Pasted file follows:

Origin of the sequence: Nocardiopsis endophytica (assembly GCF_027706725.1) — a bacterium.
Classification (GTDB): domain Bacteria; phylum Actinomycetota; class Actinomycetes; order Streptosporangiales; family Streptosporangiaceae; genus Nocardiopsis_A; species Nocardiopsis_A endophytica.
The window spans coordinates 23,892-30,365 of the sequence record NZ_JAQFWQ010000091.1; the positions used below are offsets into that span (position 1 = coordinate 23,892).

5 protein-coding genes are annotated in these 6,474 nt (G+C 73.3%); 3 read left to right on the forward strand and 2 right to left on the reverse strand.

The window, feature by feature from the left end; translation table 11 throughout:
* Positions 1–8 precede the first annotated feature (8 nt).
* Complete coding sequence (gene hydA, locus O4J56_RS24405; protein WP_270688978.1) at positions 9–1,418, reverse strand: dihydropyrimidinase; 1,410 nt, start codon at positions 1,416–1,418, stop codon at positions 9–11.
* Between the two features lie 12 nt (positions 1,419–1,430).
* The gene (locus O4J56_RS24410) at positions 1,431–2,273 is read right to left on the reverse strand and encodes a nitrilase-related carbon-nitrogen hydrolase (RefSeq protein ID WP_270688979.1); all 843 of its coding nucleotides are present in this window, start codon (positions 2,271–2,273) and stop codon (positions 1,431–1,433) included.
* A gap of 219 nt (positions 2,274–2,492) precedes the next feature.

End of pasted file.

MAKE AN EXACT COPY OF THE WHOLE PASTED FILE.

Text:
Origin of the sequence: Nocardiopsis endophytica (assembly GCF_027706725.1) — a bacterium.
Classification (GTDB): domain Bacteria; phylum Actinomycetota; class Actinomycetes; order Streptosporangiales; family Streptosporangiaceae; genus Nocardiopsis_A; species Nocardiopsis_A endophytica.
The window spans coordinates 23,892-30,365 of the sequence record NZ_JAQFWQ010000091.1; the positions used below are offsets into that span (position 1 = coordinate 23,892).

5 protein-coding genes are annotated in these 6,474 nt (G+C 73.3%); 3 read left to right on the forward strand and 2 right to left on the reverse strand.

The window, feature by feature from the left end; translation table 11 throughout:
* Positions 1–8 precede the first annotated feature (8 nt).
* Complete coding sequence (gene hydA, locus O4J56_RS24405; protein WP_270688978.1) at positions 9–1,418, reverse strand: dihydropyrimidinase; 1,410 nt, start codon at positions 1,416–1,418, stop codon at positions 9–11.
* Between the two features lie 12 nt (positions 1,419–1,430).
* The gene (locus O4J56_RS24410) at positions 1,431–2,273 is read right to left on the reverse strand and encodes a nitrilase-related carbon-nitrogen hydrolase (RefSeq protein ID WP_270688979.1); all 843 of its coding nucleotides are present in this window, start codon (positions 2,271–2,273) and stop codon (positions 1,431–1,433) included.
* A gap of 219 nt (positions 2,274–2,492) precedes the next feature.